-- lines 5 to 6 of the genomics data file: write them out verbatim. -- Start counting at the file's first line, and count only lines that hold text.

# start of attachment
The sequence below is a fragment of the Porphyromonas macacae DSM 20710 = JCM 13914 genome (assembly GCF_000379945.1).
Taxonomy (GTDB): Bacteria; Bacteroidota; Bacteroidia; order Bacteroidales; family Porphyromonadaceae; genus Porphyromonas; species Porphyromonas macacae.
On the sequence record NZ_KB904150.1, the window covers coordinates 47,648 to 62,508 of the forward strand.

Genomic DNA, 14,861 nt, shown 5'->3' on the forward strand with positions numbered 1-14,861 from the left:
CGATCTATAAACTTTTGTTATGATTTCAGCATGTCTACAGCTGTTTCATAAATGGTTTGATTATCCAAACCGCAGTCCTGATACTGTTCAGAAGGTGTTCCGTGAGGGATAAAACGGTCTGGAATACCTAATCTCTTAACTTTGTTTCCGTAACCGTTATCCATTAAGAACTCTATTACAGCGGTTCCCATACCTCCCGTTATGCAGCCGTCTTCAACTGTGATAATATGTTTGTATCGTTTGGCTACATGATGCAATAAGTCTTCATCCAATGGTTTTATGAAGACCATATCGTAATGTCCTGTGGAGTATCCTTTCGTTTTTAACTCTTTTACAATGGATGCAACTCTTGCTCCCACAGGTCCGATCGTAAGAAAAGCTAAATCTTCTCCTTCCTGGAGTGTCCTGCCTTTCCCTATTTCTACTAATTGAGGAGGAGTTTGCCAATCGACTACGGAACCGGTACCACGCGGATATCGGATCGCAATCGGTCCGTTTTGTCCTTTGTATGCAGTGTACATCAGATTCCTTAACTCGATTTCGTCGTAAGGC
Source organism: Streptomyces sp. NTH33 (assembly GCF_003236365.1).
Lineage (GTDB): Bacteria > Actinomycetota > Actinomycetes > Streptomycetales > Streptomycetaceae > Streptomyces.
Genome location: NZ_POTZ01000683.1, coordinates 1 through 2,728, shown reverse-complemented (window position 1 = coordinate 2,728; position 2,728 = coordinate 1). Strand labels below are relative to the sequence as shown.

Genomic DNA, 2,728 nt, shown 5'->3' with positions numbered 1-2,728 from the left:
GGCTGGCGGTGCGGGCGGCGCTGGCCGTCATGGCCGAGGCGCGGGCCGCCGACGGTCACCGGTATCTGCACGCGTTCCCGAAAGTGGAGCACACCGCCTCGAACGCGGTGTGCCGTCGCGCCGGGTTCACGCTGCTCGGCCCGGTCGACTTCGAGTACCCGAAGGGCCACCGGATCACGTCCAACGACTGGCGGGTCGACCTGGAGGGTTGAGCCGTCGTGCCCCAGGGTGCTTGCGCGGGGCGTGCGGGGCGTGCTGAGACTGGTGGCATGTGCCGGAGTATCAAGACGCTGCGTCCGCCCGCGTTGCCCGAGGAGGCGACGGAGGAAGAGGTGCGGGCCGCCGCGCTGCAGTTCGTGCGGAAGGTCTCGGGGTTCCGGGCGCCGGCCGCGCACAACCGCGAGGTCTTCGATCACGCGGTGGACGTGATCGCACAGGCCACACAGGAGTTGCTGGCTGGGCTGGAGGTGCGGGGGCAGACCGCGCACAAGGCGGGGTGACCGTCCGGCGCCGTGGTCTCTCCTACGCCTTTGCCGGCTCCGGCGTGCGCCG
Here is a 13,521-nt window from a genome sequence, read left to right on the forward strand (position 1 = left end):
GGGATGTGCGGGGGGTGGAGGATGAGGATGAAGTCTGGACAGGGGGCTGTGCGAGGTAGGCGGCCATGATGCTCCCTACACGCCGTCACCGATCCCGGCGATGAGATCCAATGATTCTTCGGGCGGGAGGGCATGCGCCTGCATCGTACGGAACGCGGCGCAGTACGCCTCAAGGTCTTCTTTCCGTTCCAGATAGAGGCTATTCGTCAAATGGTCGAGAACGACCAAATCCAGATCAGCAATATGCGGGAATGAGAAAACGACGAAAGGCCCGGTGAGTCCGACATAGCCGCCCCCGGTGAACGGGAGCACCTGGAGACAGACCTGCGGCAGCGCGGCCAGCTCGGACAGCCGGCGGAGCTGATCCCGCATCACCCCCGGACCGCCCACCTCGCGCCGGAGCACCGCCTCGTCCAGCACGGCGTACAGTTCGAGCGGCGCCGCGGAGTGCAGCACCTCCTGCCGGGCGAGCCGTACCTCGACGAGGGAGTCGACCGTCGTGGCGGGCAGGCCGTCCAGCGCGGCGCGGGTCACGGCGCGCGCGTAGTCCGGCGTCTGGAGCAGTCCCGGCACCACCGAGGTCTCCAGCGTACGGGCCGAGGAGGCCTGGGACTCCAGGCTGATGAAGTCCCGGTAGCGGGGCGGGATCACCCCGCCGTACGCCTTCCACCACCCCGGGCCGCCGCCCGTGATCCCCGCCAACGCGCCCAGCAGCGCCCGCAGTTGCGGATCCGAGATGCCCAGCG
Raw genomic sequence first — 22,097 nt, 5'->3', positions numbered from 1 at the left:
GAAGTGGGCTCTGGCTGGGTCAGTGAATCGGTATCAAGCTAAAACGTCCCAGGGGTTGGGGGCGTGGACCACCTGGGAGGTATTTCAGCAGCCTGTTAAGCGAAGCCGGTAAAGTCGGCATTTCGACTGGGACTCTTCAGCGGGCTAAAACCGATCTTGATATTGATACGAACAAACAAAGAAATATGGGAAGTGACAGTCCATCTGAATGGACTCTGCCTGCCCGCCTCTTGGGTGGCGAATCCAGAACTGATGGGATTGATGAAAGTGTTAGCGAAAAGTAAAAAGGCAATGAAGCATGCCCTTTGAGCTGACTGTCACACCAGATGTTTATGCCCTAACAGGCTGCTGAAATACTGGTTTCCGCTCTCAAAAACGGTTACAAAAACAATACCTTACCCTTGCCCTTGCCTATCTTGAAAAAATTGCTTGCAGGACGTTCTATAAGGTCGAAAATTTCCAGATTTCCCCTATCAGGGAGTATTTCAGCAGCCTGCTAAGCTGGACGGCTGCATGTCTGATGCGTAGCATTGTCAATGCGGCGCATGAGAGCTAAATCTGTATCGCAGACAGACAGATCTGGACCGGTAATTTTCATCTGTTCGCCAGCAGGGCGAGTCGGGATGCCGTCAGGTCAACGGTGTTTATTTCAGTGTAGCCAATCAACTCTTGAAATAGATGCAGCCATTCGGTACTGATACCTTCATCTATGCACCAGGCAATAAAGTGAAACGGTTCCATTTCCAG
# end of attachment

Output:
CGATCTATAAACTTTTGTTATGATTTCAGCATGTCTACAGCTGTTTCATAAATGGTTTGATTATCCAAACCGCAGTCCTGATACTGTTCAGAAGGTGTTCCGTGAGGGATAAAACGGTCTGGAATACCTAATCTCTTAACTTTGTTTCCGTAACCGTTATCCATTAAGAACTCTATTACAGCGGTTCCCATACCTCCCGTTATGCAGCCGTCTTCAACTGTGATAATATGTTTGTATCGTTTGGCTACATGATGCAATAAGTCTTCATCCAATGGTTTTATGAAGACCATATCGTAATGTCCTGTGGAGTATCCTTTCGTTTTTAACTCTTTTACAATGGATGCAACTCTTGCTCCCACAGGTCCGATCGTAAGAAAAGCTAAATCTTCTCCTTCCTGGAGTGTCCTGCCTTTCCCTATTTCTACTAATTGAGGAGGAGTTTGCCAATCGACTACGGAACCGGTACCACGCGGATATCGGATCGCAATCGGTCCGTTTTGTCCTTTGTATGCAGTGTACATCAGATTCCTTAACTCGATTTCGTCGTAAGGC
Source organism: Streptomyces sp. NTH33 (assembly GCF_003236365.1).